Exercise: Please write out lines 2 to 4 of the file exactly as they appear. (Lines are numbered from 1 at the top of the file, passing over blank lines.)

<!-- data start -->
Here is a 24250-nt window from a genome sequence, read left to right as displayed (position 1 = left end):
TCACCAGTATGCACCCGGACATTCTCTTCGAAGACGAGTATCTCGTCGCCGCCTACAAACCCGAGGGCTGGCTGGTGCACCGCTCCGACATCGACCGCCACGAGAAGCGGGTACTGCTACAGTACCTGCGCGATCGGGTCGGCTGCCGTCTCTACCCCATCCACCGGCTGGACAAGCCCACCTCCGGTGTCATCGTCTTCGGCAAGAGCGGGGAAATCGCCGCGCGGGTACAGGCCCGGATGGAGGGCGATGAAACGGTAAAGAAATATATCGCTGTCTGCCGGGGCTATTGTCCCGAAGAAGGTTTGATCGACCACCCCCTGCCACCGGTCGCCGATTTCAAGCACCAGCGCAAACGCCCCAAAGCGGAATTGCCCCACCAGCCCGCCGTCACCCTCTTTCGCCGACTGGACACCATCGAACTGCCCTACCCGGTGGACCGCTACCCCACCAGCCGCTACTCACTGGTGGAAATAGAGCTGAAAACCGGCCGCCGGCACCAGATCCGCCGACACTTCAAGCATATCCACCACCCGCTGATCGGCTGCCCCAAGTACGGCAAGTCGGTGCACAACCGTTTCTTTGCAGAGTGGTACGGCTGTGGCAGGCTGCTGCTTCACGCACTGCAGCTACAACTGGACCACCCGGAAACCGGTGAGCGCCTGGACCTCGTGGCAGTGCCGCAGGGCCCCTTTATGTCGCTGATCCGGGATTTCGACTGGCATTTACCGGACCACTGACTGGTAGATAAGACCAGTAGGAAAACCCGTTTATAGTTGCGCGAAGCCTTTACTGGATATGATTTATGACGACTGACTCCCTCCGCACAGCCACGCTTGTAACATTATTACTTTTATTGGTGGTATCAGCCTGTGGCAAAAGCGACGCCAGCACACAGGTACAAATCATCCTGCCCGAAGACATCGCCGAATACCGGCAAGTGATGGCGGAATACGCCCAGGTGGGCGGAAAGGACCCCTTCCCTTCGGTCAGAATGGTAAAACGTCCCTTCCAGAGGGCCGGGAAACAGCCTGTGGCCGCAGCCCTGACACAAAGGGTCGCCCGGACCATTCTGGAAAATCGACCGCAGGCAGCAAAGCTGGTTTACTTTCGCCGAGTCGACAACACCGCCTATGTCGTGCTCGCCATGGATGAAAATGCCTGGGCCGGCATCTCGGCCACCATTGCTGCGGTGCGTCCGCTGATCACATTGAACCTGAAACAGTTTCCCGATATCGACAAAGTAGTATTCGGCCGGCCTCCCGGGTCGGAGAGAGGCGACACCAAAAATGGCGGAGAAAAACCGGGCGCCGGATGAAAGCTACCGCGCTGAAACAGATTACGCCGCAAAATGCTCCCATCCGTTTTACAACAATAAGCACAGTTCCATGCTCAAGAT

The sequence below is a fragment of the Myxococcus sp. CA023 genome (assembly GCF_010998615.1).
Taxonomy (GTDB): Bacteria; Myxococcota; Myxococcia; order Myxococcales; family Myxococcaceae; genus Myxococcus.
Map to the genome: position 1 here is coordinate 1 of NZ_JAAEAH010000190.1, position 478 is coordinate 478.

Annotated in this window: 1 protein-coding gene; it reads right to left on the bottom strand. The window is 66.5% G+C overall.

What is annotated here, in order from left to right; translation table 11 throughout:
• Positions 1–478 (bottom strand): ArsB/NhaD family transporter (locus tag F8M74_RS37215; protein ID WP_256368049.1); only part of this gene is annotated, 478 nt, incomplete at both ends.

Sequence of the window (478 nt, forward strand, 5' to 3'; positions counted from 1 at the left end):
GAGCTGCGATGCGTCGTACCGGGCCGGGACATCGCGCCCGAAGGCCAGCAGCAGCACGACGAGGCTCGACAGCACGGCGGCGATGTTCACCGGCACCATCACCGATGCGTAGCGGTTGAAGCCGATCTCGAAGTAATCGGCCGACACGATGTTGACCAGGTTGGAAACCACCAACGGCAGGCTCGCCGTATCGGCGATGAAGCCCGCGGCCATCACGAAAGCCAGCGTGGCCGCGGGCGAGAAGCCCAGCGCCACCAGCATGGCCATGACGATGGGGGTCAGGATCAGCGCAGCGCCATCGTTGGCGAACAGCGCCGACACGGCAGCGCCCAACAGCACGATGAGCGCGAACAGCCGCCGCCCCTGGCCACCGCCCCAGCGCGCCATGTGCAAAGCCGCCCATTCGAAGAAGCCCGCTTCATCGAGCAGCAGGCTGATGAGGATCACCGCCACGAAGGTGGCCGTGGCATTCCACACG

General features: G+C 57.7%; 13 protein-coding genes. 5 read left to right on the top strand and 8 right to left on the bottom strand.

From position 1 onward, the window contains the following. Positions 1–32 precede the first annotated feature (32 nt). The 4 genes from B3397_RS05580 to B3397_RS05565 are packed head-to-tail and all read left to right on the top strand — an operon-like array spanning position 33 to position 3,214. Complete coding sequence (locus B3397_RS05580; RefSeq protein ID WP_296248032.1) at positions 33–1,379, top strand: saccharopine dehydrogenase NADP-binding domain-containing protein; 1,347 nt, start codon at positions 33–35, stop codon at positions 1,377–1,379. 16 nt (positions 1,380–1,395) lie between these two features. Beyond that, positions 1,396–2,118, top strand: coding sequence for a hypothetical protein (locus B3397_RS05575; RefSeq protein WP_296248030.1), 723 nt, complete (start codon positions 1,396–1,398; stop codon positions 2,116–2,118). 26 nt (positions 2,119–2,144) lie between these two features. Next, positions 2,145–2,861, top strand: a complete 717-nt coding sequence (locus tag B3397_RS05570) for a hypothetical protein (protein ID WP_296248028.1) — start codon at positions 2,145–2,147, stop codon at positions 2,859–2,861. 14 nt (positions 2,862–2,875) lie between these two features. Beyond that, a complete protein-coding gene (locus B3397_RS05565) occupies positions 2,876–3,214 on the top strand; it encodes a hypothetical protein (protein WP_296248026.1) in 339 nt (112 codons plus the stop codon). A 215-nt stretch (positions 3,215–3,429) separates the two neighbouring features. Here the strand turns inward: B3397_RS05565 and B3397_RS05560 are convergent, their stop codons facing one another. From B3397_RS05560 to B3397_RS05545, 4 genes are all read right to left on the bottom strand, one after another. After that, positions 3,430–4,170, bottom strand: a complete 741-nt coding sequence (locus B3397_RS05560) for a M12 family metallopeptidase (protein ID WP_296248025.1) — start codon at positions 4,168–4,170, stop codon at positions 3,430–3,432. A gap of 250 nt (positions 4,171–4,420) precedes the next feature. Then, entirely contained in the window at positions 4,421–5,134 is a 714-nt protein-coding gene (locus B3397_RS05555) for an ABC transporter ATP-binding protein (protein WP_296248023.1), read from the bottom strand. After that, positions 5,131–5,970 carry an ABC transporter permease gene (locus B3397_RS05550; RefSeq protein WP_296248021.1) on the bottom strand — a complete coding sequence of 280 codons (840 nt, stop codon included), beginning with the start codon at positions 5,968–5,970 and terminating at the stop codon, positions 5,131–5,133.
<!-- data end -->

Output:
TCACCAGTATGCACCCGGACATTCTCTTCGAAGACGAGTATCTCGTCGCCGCCTACAAACCCGAGGGCTGGCTGGTGCACCGCTCCGACATCGACCGCCACGAGAAGCGGGTACTGCTACAGTACCTGCGCGATCGGGTCGGCTGCCGTCTCTACCCCATCCACCGGCTGGACAAGCCCACCTCCGGTGTCATCGTCTTCGGCAAGAGCGGGGAAATCGCCGCGCGGGTACAGGCCCGGATGGAGGGCGATGAAACGGTAAAGAAATATATCGCTGTCTGCCGGGGCTATTGTCCCGAAGAAGGTTTGATCGACCACCCCCTGCCACCGGTCGCCGATTTCAAGCACCAGCGCAAACGCCCCAAAGCGGAATTGCCCCACCAGCCCGCCGTCACCCTCTTTCGCCGACTGGACACCATCGAACTGCCCTACCCGGTGGACCGCTACCCCACCAGCCGCTACTCACTGGTGGAAATAGAGCTGAAAACCGGCCGCCGGCACCAGATCCGCCGACACTTCAAGCATATCCACCACCCGCTGATCGGCTGCCCCAAGTACGGCAAGTCGGTGCACAACCGTTTCTTTGCAGAGTGGTACGGCTGTGGCAGGCTGCTGCTTCACGCACTGCAGCTACAACTGGACCACCCGGAAACCGGTGAGCGCCTGGACCTCGTGGCAGTGCCGCAGGGCCCCTTTATGTCGCTGATCCGGGATTTCGACTGGCATTTACCGGACCACTGACTGGTAGATAAGACCAGTAGGAAAACCCGTTTATAGTTGCGCGAAGCCTTTACTGGATATGATTTATGACGACTGACTCCCTCCGCACAGCCACGCTTGTAACATTATTACTTTTATTGGTGGTATCAGCCTGTGGCAAAAGCGACGCCAGCACACAGGTACAAATCATCCTGCCCGAAGACATCGCCGAATACCGGCAAGTGATGGCGGAATACGCCCAGGTGGGCGGAAAGGACCCCTTCCCTTCGGTCAGAATGGTAAAACGTCCCTTCCAGAGGGCCGGGAAACAGCCTGTGGCCGCAGCCCTGACACAAAGGGTCGCCCGGACCATTCTGGAAAATCGACCGCAGGCAGCAAAGCTGGTTTACTTTCGCCGAGTCGACAACACCGCCTATGTCGTGCTCGCCATGGATGAAAATGCCTGGGCCGGCATCTCGGCCACCATTGCTGCGGTGCGTCCGCTGATCACATTGAACCTGAAACAGTTTCCCGATATCGACAAAGTAGTATTCGGCCGGCCTCCCGGGTCGGAGAGAGGCGACACCAAAAATGGCGGAGAAAAACCGGGCGCCGGATGAAAGCTACCGCGCTGAAACAGATTACGCCGCAAAATGCTCCCATCCGTTTTACAACAATAAGCACAGTTCCATGCTCAAGAT

The sequence below is a fragment of the Myxococcus sp. CA023 genome (assembly GCF_010998615.1).
Taxonomy (GTDB): Bacteria; Myxococcota; Myxococcia; order Myxococcales; family Myxococcaceae; genus Myxococcus.